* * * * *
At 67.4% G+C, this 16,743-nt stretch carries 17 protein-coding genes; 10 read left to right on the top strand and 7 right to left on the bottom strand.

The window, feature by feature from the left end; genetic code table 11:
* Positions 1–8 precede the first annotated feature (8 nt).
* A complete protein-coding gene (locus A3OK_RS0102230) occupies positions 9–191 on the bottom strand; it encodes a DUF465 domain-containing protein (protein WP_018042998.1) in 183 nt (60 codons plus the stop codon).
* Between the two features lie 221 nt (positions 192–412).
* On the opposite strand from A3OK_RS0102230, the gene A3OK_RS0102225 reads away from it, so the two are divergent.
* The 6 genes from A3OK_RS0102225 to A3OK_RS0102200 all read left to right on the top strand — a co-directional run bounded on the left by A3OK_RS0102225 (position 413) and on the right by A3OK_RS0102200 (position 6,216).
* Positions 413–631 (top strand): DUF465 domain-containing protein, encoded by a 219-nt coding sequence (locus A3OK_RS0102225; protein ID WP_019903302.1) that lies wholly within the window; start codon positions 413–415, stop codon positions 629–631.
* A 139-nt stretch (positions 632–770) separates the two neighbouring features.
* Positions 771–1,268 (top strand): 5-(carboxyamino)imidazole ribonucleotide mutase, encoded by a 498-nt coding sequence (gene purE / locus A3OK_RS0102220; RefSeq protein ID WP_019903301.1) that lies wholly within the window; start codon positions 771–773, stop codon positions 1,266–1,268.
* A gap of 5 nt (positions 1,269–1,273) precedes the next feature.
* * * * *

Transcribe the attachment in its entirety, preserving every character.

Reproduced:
At 67.4% G+C, this 16,743-nt stretch carries 17 protein-coding genes; 10 read left to right on the top strand and 7 right to left on the bottom strand.

The window, feature by feature from the left end; genetic code table 11:
* Positions 1–8 precede the first annotated feature (8 nt).
* A complete protein-coding gene (locus A3OK_RS0102230) occupies positions 9–191 on the bottom strand; it encodes a DUF465 domain-containing protein (protein WP_018042998.1) in 183 nt (60 codons plus the stop codon).
* Between the two features lie 221 nt (positions 192–412).
* On the opposite strand from A3OK_RS0102230, the gene A3OK_RS0102225 reads away from it, so the two are divergent.
* The 6 genes from A3OK_RS0102225 to A3OK_RS0102200 all read left to right on the top strand — a co-directional run bounded on the left by A3OK_RS0102225 (position 413) and on the right by A3OK_RS0102200 (position 6,216).
* Positions 413–631 (top strand): DUF465 domain-containing protein, encoded by a 219-nt coding sequence (locus A3OK_RS0102225; protein ID WP_019903302.1) that lies wholly within the window; start codon positions 413–415, stop codon positions 629–631.
* A 139-nt stretch (positions 632–770) separates the two neighbouring features.
* Positions 771–1,268 (top strand): 5-(carboxyamino)imidazole ribonucleotide mutase, encoded by a 498-nt coding sequence (gene purE / locus A3OK_RS0102220; RefSeq protein ID WP_019903301.1) that lies wholly within the window; start codon positions 771–773, stop codon positions 1,266–1,268.
* A gap of 5 nt (positions 1,269–1,273) precedes the next feature.